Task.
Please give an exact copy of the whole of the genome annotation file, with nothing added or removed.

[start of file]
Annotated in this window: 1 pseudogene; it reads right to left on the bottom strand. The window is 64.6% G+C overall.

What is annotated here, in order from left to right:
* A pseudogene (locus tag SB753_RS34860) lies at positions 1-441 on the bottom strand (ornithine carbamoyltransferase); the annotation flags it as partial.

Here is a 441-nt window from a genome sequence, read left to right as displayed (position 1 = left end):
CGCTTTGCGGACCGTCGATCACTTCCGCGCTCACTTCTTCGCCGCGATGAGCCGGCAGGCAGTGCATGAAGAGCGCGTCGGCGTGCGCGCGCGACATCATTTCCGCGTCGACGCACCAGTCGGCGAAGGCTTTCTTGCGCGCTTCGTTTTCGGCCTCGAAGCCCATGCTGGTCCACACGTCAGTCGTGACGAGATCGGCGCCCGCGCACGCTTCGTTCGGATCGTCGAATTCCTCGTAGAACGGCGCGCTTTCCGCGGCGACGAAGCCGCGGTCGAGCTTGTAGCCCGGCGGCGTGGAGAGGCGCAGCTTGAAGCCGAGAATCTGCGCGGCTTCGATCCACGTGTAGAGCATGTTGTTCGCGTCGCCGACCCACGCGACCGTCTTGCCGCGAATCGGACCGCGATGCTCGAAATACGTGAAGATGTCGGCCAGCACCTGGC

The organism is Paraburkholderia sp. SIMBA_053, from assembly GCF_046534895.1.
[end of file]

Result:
Annotated in this window: 1 pseudogene; it reads right to left on the bottom strand. The window is 64.6% G+C overall.

What is annotated here, in order from left to right:
* A pseudogene (locus tag SB753_RS34860) lies at positions 1-441 on the bottom strand (ornithine carbamoyltransferase); the annotation flags it as partial.

Here is a 441-nt window from a genome sequence, read left to right as displayed (position 1 = left end):
CGCTTTGCGGACCGTCGATCACTTCCGCGCTCACTTCTTCGCCGCGATGAGCCGGCAGGCAGTGCATGAAGAGCGCGTCGGCGTGCGCGCGCGACATCATTTCCGCGTCGACGCACCAGTCGGCGAAGGCTTTCTTGCGCGCTTCGTTTTCGGCCTCGAAGCCCATGCTGGTCCACACGTCAGTCGTGACGAGATCGGCGCCCGCGCACGCTTCGTTCGGATCGTCGAATTCCTCGTAGAACGGCGCGCTTTCCGCGGCGACGAAGCCGCGGTCGAGCTTGTAGCCCGGCGGCGTGGAGAGGCGCAGCTTGAAGCCGAGAATCTGCGCGGCTTCGATCCACGTGTAGAGCATGTTGTTCGCGTCGCCGACCCACGCGACCGTCTTGCCGCGAATCGGACCGCGATGCTCGAAATACGTGAAGATGTCGGCCAGCACCTGGC

The organism is Paraburkholderia sp. SIMBA_053, from assembly GCF_046534895.1.